posted 11-20-2008 01:44 PM     Click Here to See the Profile for Robert Pearlman   Click Here to Email Robert Pearlman     Edit/Delete Message   Reply w/Quote
Tenth anniversary news coverage:
  • International Space Station at 10 (BBC)

    I was lucky enough to be at mission control in Moscow's Star City when the Russians launched the first stage of the International Space Station (ISS).

  • International Space Station's 10th anniversary (RIA Novosti)

    Thursday marks the 10th anniversary of the International Space Station (ISS), the unique research project that heralded a new era in space cooperation.

  • Happy Birthday: Space station celebrates 10 years (AP)

    NASA couldn't have staged it any better: 10 people in orbit for Thursday's 10th anniversary of the world's most elaborate and expensive housing project, the international space station.

  • At 10th anniversary, space station's future hangs in balance
    (Orlando Sentinel)

    Right now, as you are reading this, 10 Russian and American men and women orbiting 200 miles above your head are busy installing toilets, refrigerators and new bedrooms aboard the most complicated construction project ever undertaken: the international space station.

  • Live in orbit: Happy 10th Anniversary (Florida Today)

    Ten years ago today, a Russian-built, U.S.-financed space tug dubbed Zarya blasted off from Baikonur Cosmodrome, headed for a construction zone where the United States, Russian, Canada, Japan and Europe aimed to raise the International Space Station.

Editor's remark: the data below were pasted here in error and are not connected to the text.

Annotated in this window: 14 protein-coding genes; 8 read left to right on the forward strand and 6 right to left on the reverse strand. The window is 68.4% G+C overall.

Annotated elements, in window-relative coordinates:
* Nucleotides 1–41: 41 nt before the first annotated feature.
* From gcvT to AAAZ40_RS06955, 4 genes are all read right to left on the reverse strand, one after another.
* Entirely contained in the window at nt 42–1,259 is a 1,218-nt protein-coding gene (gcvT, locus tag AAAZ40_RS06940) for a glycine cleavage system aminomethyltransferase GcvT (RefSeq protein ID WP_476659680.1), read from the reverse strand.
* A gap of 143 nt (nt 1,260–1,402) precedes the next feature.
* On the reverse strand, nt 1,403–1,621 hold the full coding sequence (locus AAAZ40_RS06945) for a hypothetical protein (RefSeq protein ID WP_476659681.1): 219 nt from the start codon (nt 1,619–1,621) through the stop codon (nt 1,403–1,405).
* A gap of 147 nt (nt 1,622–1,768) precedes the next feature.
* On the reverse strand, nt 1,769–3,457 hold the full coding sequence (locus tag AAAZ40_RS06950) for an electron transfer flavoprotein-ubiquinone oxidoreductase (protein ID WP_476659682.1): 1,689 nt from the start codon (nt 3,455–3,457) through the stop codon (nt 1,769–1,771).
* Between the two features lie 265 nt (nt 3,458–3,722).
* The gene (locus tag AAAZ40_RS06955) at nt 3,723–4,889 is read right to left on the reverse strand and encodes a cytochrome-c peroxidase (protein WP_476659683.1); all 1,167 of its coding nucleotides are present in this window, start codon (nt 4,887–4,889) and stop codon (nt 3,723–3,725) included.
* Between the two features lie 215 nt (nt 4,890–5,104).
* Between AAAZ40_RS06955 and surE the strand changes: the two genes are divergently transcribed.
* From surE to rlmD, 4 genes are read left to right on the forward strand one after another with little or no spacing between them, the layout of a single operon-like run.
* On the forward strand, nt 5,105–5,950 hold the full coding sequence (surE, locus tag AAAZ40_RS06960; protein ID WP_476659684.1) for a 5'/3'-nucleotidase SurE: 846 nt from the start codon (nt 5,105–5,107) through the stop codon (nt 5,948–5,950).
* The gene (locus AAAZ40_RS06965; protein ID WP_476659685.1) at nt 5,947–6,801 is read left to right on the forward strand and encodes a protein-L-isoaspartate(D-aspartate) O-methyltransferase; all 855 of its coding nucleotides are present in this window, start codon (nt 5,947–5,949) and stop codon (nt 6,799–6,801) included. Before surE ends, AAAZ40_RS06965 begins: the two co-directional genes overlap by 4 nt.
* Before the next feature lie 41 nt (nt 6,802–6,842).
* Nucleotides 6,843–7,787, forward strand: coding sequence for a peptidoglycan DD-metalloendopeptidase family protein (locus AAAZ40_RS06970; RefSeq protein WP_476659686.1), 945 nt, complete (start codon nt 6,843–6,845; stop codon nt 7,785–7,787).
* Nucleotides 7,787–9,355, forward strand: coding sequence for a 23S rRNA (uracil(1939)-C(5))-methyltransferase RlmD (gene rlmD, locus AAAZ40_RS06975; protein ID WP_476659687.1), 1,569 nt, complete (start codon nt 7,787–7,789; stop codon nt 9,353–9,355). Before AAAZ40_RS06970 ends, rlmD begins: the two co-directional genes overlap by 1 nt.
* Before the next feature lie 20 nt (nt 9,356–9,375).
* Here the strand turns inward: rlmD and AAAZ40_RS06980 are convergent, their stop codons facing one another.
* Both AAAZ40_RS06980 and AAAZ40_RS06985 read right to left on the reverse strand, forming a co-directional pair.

• What a trip! Space station turns 10 (MSNBC)

    The 10th anniversary of the international space station's birth, marked on Thursday, provides a good opportunity to appreciate the project's accomplishments -- and there's an impressive list, as NASA is eager to boast. But the milestone also brings to mind how unrealistic the space agency's original plans for the project were, and how many unnecessary risks were taken.

  • International Space Station: 10 years in the making (USA Today)

    Ten years ago today the first module of the International Space Station arrived in orbit nearly 200 miles above Earth. Since that day it has been an global effort with the cooperation of Russian, European, Japanese and other space agencies in constructing the station.

All times are CT (US)